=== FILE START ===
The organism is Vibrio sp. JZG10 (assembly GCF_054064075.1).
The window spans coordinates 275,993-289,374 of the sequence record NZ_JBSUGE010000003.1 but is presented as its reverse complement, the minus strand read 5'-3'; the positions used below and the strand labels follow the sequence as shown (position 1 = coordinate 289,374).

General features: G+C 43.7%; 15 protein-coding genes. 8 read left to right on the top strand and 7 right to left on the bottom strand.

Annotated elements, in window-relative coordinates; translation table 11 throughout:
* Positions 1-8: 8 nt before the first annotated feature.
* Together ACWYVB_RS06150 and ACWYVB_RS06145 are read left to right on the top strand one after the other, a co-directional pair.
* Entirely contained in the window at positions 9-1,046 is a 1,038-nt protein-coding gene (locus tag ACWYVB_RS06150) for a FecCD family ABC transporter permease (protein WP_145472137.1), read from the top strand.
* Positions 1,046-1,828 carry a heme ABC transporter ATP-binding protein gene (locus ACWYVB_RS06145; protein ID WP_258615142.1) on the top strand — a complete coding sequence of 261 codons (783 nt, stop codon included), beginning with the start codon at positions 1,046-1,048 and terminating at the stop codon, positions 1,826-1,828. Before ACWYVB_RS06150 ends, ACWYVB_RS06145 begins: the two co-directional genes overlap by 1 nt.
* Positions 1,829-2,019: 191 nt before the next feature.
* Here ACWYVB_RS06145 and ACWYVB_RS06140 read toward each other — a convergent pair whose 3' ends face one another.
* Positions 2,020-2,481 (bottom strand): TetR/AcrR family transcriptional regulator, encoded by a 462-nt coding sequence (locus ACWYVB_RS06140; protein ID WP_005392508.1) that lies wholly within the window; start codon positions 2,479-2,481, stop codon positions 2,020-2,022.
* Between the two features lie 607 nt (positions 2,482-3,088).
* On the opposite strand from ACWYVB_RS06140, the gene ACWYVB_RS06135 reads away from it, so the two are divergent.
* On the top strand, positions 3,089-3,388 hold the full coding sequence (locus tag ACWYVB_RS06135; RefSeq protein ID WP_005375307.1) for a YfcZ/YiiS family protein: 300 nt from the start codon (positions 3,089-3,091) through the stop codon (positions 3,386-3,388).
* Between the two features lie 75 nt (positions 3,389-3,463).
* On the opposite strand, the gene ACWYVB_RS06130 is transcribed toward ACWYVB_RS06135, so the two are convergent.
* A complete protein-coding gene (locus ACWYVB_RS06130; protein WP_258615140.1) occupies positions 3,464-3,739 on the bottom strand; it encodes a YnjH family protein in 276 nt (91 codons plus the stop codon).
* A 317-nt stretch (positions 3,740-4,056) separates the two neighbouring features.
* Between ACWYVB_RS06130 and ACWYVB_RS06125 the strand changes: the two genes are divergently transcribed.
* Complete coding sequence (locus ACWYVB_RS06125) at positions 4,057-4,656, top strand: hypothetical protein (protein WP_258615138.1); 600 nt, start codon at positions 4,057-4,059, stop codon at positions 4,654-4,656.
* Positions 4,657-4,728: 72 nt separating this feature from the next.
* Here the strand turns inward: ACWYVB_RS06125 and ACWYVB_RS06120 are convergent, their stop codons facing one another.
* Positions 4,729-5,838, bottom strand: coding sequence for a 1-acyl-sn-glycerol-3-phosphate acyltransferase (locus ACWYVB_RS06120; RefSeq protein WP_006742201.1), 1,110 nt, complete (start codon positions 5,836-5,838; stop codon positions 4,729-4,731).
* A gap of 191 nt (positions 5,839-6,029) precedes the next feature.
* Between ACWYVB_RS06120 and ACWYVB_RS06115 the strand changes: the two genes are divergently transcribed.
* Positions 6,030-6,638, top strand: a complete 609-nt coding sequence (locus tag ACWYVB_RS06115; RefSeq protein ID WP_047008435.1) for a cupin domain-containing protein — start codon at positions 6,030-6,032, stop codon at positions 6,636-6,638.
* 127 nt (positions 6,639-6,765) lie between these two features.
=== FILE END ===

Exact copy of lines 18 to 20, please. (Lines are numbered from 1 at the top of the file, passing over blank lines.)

* A 317-nt stretch (positions 3,740-4,056) separates the two neighbouring features.
* Between ACWYVB_RS06130 and ACWYVB_RS06125 the strand changes: the two genes are divergently transcribed.
* Complete coding sequence (locus ACWYVB_RS06125) at positions 4,057-4,656, top strand: hypothetical protein (protein WP_258615138.1); 600 nt, start codon at positions 4,057-4,059, stop codon at positions 4,654-4,656.